New York lacks the ruins, and it lacks streets with buildings that date back to the 1500s.


York is old, but it’s energetic and a bit quirky. There are shops and street musicians and ice cream stands, cathedrals and cobblestones and Roman walls. It’s a fun city to explore.

The Easter weekend itself wasn’t spent in the village or city but deep in the English country side, at Saskia’s grandmother’s with the entire family. The house is, in Saskia’s words, “Halfway down a hill in the middle of nowhere.”

But nowhere is gorgeous, isn’t it?


Saskia’s family is beyond lovely. I need to take a moment to thank everyone, from Oma to Lucious Lolo (that’s not a typo on my part) and Polite Paul and Very Mhairi and Mother Dunn (especially Mhairi and Mother Dunn, and Alastair and Steph, too) for welcoming me and making me feel like a part of your large, hilarious, loud, and extraordinarily kind family. Thank you for finding stroopwafels and for inviting me for an nighttime walk even though it was one of the darkest moments of my life (literally, not figuratively) and for giving me a place at your table.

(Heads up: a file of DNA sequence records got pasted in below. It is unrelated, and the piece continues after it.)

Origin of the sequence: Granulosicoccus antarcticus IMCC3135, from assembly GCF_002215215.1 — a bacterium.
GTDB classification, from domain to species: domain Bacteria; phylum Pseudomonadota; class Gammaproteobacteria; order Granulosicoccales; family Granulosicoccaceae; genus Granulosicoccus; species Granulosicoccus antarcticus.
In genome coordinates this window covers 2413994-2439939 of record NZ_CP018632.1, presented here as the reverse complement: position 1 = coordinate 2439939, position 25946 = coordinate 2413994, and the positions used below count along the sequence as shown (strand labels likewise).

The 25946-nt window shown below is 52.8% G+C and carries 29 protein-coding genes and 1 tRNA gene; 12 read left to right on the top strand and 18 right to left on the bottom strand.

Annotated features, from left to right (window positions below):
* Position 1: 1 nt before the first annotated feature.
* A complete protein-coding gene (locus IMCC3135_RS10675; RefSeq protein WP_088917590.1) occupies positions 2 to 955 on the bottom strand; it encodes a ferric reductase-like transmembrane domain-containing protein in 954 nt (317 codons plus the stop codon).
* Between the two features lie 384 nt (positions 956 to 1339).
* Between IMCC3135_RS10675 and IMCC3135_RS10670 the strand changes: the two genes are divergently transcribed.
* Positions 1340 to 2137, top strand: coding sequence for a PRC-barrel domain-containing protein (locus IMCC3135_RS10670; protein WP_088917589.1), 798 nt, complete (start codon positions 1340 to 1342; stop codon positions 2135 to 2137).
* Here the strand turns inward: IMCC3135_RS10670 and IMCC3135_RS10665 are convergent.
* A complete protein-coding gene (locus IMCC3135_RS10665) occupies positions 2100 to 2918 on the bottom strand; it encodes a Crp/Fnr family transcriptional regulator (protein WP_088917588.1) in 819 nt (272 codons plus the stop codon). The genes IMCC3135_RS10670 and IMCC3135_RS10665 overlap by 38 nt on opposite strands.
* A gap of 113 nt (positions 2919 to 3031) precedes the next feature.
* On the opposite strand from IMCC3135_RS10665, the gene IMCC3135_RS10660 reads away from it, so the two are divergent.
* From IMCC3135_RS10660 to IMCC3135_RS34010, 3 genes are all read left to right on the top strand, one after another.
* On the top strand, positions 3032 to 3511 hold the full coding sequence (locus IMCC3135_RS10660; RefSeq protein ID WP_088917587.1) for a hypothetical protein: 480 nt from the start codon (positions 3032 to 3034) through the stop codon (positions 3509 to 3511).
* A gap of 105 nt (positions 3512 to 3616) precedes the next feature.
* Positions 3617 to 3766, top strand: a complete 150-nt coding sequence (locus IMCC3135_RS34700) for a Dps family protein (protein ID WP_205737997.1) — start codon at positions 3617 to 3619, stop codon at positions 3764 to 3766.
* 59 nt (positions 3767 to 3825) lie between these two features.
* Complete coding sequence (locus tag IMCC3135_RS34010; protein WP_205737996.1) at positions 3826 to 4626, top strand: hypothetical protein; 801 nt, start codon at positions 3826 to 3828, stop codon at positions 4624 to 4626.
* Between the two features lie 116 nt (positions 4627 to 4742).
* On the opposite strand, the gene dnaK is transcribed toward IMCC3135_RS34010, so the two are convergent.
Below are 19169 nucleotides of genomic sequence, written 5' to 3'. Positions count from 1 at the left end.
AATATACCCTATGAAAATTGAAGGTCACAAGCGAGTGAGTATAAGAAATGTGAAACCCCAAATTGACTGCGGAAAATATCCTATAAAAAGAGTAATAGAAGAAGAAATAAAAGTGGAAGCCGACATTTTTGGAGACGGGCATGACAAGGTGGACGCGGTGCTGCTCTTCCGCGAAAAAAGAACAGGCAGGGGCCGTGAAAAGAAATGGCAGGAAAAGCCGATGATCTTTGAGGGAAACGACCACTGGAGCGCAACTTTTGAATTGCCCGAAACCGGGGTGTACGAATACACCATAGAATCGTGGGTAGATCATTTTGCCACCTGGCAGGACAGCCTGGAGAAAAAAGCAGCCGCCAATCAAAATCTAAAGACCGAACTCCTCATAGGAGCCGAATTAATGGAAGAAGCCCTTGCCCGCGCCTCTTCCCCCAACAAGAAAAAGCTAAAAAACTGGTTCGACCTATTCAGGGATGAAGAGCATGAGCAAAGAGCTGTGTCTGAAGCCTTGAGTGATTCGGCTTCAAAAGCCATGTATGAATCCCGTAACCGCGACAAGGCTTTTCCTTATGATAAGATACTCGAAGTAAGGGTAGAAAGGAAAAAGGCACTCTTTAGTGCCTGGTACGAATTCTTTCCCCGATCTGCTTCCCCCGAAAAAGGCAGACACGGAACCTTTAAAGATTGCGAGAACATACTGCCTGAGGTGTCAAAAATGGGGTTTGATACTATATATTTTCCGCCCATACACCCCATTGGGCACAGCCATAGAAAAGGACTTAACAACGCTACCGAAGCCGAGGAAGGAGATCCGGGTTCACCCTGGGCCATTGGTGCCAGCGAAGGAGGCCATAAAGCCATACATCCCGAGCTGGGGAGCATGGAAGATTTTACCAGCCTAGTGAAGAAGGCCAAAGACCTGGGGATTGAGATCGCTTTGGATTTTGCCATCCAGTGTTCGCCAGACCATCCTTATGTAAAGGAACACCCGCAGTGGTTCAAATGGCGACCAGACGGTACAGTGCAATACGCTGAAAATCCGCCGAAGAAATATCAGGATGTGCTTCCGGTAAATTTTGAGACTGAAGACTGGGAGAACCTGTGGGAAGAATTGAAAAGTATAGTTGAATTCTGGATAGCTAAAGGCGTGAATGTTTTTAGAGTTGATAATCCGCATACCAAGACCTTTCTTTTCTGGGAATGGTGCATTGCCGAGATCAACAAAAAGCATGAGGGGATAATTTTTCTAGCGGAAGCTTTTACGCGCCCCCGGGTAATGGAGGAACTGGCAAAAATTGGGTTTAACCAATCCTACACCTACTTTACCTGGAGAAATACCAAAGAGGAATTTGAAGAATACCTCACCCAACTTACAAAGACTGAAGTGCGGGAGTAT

I’m delightful, see?

It was so, so nice to be with a family again, especially on Easter. And it was one honestly of the happiest, most fun Easters I’ve had in a long time. There was amazing food, beautiful scenery, pop-up charades, and wonderful people. There were also Kinder eggs, of which I am always a fan.

Saskia’s immediate family continues to get thanks after Easter for showing me more of England than I probably would have ever seen. On the way back to York we stopped in Whitby, a town known for its fishing and tourism.


We saw horses next to an abbey that’s thousands of years old, bought Whitby Rock candy and cotton candy, played mini golf, walked to the ocean, and ate fish (or in my case, sausage) and chips.




It was a beautiful day, and our journey continued to Goathland Station, home to steam engines and the filmed Hogsmeade platform.